After clean-sweeping last season’s Four-Year-Old Classic Series with the brilliant Golden Sixty, trainer Francis Lui is looking to Lucky Patch (117lb) this time around and Sunday’s (10 January) Class 2 Choi Hung Handicap (1400m) will see him lay out his credentials for a Hong Kong Classic Mile tilt in 16 days’ time.
“He’s good – he’s held his condition, he has a good draw and hopefully he can perform,” Lui said of the Australian import.
The El Roca gelding, formerly known as Paleontologist was a two-time winner in Australia prior to export, and has since raced three times in Hong Kong for two wins on the dirt and turf, including a comfortable Class 3 success last start over the course and distance.
But this Sunday, he’ll take to Class 2 for the first time against a number of Four-Year-Old Classic Series hopefuls, some with impressive international resumes, including the ex-Aidan O’Brien-trained Russian Emperor (123lb), former Godolphin trainee Enrich Delight (126lb), British import Tsar (116lb) as well as Excellent Proposal (132lb) and Beauty Joy (116lb).
“Based on how he won his last two races – I think he can handle Class 2 and he still has room to improve,” the handler said.
The New Zealand-bred kicked off his career with a debut win on the dirt and a rating of 69 and now, with three runs under his belt, sits on a mark of 83.
But, while eyeing the HK$12 million Hong Kong Classic Mile, Lui has reservations about his gelding’s ability to travel further than 1600m and contest the second and third legs of the Classic Series, the HK$12 million Hong Kong Classic Cup (1800m) and HK$24 million BMW Hong Kong Derby (2000m).
“Of course (to aiming for the Four-Year-Old Classic Series) – the Classic Mile but I’m not sure how he will go over further, I will see how he runs after the Mile,” Lui said.
Lui’s charge crossed the line first with an eye-catching barrier trial on the dirt at the end of December with local ace Matthew Poon, who again takes the reins, in the plate.
“I can’t say he’s an easy horse to train because he’s quite strong, he’s quite a muscular horse so you have to watch his weight, but you can’t cut his feed.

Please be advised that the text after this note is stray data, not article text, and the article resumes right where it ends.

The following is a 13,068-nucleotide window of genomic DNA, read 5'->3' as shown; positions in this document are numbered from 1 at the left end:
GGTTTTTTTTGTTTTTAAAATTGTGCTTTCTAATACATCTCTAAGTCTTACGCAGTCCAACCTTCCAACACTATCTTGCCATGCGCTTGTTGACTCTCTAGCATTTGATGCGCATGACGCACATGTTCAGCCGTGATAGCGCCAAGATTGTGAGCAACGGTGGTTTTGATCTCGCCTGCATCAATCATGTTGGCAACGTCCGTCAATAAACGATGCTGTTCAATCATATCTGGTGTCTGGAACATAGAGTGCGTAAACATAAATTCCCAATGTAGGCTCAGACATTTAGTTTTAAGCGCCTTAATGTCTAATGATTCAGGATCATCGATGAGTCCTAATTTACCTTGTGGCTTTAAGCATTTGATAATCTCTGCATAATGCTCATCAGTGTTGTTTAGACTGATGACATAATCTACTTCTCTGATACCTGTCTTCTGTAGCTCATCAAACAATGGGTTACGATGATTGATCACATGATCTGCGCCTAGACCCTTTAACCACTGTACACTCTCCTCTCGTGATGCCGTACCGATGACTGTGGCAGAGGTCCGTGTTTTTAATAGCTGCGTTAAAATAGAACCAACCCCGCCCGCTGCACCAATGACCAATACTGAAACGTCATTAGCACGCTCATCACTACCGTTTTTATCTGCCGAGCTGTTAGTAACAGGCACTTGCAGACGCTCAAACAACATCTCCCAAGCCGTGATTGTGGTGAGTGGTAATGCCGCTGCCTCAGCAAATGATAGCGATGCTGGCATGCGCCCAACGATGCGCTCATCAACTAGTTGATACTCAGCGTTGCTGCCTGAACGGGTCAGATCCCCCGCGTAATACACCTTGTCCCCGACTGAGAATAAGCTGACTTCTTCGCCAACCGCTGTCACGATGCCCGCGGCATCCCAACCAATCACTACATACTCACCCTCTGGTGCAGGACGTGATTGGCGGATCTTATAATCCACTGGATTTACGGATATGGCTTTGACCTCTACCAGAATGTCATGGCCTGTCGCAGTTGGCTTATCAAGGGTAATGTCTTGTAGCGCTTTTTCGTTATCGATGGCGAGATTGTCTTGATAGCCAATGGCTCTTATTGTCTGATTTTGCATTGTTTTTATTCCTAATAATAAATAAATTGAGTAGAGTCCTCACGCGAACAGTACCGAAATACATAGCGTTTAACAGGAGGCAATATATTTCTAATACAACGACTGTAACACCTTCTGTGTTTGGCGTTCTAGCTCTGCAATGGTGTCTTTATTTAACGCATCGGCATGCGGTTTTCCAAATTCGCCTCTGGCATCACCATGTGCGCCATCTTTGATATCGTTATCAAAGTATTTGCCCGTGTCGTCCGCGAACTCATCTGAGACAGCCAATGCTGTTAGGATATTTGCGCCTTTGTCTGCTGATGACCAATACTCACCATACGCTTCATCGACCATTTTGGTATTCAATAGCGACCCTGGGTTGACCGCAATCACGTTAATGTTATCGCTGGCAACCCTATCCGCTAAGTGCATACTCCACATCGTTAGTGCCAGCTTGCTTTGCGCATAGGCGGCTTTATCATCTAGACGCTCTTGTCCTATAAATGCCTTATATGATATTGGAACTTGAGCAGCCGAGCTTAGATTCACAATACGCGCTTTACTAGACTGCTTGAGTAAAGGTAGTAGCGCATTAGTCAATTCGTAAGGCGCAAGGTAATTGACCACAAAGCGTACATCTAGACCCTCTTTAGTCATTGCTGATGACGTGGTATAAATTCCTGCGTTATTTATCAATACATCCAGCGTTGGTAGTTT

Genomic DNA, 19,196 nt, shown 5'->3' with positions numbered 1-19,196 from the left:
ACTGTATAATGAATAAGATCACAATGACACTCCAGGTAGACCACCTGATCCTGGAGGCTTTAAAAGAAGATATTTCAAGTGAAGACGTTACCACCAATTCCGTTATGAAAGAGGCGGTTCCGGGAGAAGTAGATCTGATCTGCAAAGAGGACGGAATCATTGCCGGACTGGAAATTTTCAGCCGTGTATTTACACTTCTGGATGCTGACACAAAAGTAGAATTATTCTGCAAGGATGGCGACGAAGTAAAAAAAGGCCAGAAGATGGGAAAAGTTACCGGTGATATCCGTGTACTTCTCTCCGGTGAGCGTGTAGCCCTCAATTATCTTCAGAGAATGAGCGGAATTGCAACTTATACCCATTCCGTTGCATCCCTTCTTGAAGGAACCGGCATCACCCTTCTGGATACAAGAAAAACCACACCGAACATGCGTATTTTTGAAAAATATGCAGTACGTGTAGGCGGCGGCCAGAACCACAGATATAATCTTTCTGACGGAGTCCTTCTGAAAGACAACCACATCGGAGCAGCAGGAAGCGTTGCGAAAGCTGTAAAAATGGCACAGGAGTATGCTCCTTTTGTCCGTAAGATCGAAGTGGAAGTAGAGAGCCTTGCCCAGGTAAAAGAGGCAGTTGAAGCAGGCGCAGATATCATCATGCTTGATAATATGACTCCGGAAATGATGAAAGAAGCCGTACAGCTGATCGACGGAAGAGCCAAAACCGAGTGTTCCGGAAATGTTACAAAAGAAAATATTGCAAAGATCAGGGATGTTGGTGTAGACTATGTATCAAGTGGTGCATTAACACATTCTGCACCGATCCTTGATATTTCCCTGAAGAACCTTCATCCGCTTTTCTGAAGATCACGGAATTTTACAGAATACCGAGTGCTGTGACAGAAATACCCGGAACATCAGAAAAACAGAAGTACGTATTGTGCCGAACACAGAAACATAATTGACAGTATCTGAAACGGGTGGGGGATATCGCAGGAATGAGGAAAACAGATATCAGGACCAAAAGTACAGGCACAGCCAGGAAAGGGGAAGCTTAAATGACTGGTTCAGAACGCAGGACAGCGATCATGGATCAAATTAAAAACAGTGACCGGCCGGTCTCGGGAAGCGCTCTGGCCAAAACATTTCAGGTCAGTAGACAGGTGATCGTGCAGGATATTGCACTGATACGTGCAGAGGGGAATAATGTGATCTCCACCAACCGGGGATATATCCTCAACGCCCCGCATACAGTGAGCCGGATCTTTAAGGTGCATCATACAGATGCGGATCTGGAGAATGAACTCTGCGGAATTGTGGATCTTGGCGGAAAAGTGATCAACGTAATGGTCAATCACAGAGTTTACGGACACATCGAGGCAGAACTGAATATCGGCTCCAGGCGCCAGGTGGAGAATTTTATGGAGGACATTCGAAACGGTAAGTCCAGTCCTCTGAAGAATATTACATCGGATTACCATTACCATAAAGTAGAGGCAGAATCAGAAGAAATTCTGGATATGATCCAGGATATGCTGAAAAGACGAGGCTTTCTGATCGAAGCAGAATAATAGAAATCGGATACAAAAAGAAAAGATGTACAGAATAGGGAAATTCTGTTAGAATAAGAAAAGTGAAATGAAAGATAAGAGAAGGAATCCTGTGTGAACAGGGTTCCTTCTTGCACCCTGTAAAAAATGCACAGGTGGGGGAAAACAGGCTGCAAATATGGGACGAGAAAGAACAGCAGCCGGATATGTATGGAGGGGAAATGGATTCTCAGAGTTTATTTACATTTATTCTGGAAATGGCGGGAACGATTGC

If you cut his feed, he doesn’t have the energy to run, so you have to check and maintain his weight through training,” Lui said.
Poon has paired with the youngster for both of his Hong Kong wins and this Sunday the duo will break from gate three against 13 opponents.
“He hasn’t had many starts and he’s shown ability, he’s in Class 2 for the first time but he’ll carry a light weight and he gets a good draw – I give him a chance – I think he will have every chance in the race, so let’s see if he can improve again,” Poon said.
While talented, Poon believes the gelding still has a lot to learn if he is to see out further.
“I don’t know how good he’ll be – he still has a lot to improve, he needs to settle a bit more and if he settles more, I think he’ll be able to race over further – that is, if he settles.
“Even in the straight he still isn’t quite balanced, he changes legs but hopefully with more experience he can be smoother and quicken up smoother.” Poon said.
Among Francis Lui’s five entrants for Sunday’s fixture is Cheerful Days, who contests the Class 4 Ngau Tau Kok Handicap (1600m) but does so with blinkers applied for the first time.
“This time we’ve applied the blinkers in the hope that it helps but still he has a bad draw – he has ability, and he looks as if he can stay over further distances,” Lui said.
And as for his stable superstar, Golden Sixty, Lui indicates a Group 1 Stewards’ Cup (1600m) tilt on 24 January as the Medaglia d’Oro gelding’s next assignment.
“He’s maintained his condition well and he’ll go to the Stewards’ Cup and I will give him a barrier trial next week,” Lui said.
Me Tsui unveils British import Tsar
This Sunday trainer Me Tsui will unveil the ex-John Gosden-trained Tsar in the Class 2 Choi Hung Handicap (1400m) and the handler has high hopes for his British import who is eligible for the Four-Year-Old Classic Series.
“I have good expectations for him, he’s trialled well and after his last trial he looks as if he is going better – I hope so (to contending the Four-Year-Old Classic Series) it depends on his performance this Sunday,” Tsui said.
The Kingman gelding was a three-time winner pre-import, scoring at Newcastle, Yarmouth and down the straight at Ascot in his final run and, since his arrival in Hong Kong, he has trialled three times in readiness for his debut.
“He looks settled in Hong Kong – I am very happy with him,” Tsui said.
The 82-rater crossed the line third in his latest barrier trial and sets off from gate six with Derek Leung in the plate this weekend.